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May 25th, 2017 | Posted in Insights

We all want our kitchens to hold up to years of use and
be easy to care for. Those considerations are doubly
important when designing a rental home.

Unfortunately, tenants tend to be harder on properties they
occupy than homeowners. So, if you’re considering putting a
second home on the vacation-rental market or investing in other
rental properties, some practical advice can reduce headaches
while enhancing the appeal to renters.

Choose easy-to-clean cabinets and counter surfaces that
don’t readily show little dings or smudges. Kitchen designer Rachel
Jindra of Wilmington’s Markraft Cabinets recommends Ultracraft
cabinets that use textured melamine – a tough material, long
used in unbreakable kitchenware, that is now an easily washable
surface for cabinet boxes and doors.

“It has a texture that feels like wood,” Jindra said, adding it is
also well-suited to beach rentals. “It gives it that driftwood look.”
It’s wise to avoid fancier designs with moldings and details that
complicate cleaning, choosing instead a “plain Shaker door style”
that is easier to maintain, Jindra noted.

Another helpful tip – “We try to push going all the way to the
ceiling with our cabinets if possible,” Jindra said. That will maximize
storage space – always at a premium in apartments and condos –
and eliminate a place where dust can accumulate if tenants aren’t
diligent cleaners.

Many rentals still feature laminate counters, but there’s no
a compelling reason not to opt for the more upscale look of stone.
Granite is a great upgrade that can really update a kitchen. With granite
comes slight maintenance requirements, such as periodic sealing for
best longevity. Jindra suggests a “zero-maintenance” alternative if the
budget allows – quartz countertops.

Just as home buyers look for amenities that are both stylish and
practical, so do prospective renters. Convenience features like swingouts
and turntables in base cabinets or pull-out pantry shelves can
command better rent and attract a better class of tenants.

A weekly vacation rental you also use periodically can be full
of personal touches, but it’s better to go neutral when decorating
a house or apartment for long-term tenants. Whites and grays are
practical and create a nice, neutral palette, Jindra said. They won’t clash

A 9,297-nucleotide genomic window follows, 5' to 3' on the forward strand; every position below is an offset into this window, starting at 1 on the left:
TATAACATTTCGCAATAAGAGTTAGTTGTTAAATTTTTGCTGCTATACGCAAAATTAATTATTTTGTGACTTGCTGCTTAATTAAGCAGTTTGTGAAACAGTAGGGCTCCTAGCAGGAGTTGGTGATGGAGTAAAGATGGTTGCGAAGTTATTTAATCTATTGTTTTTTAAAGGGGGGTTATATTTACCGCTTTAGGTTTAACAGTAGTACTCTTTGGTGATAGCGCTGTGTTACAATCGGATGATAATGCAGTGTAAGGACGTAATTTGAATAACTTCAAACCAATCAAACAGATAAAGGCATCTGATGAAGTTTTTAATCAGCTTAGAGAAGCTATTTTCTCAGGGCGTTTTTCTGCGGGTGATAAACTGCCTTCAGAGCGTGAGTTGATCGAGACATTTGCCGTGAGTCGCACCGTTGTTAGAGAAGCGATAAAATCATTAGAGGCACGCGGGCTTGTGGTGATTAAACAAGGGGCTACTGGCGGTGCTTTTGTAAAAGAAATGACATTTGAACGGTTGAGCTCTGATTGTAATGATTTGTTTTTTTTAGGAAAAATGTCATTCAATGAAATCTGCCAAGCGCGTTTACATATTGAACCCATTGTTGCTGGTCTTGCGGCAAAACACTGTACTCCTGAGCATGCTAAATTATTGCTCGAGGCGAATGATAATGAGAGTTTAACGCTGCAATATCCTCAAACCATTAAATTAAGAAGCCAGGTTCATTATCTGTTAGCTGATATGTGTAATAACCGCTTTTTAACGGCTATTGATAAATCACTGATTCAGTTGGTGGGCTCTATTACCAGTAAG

with a tenant’s individual touches, such as curtains, furniture or dishes.
For properties near the beach, she suggests incorporating blue-greens,
to “bring out the color of the water.”

If you want to keep certain storage areas off-limits to tenants, builtin
cabinet locks are a cleaner, less-obvious alternative to a crude hasp and padlock.
Sometimes a small mishap can turn into a calamity if a tenant
doesn’t know what to do or ignores the problem. Jindra recommends
using solid plywood cabinetry under sinks. Lower-cost particleboard
cabinets are far more likely to swell or disintegrate if they get wet from minor plumbing leaks.
Spending a bit more upfront on plumbing fixtures can also save major costs in the long run.
Jindra warns against buying from “big-box stores” because their
faucets often have plastic internal parts that can fail, either gradually or
suddenly. Higher-end fixtures from specialty plumbing dealers are more
likely to feature all-metal construction in crucial places that don’t show.
Those who manage multifamily properties have additional concerns
about inevitable replacements of worn or broken components. To
simplify repairs, put in standard cabinetry, Jindra said, and buy extra
doors or cabinet “skins” to easily swap them out when needed. For
that reason, a large apartment complex might order a few dozen extra
of each common cabinet component.

Looking for ideas for your home or investment property?

Visit Markraft’s Design Center. The professional kitchen and bath designers consult by
appointment but drop-in visitors are always welcome to browse the
showroom. The Design Center is open 9 a.m. – 5 p.m., Monday – Friday, at
2705 Castle Creek Lane, just off Castle Hayne Road.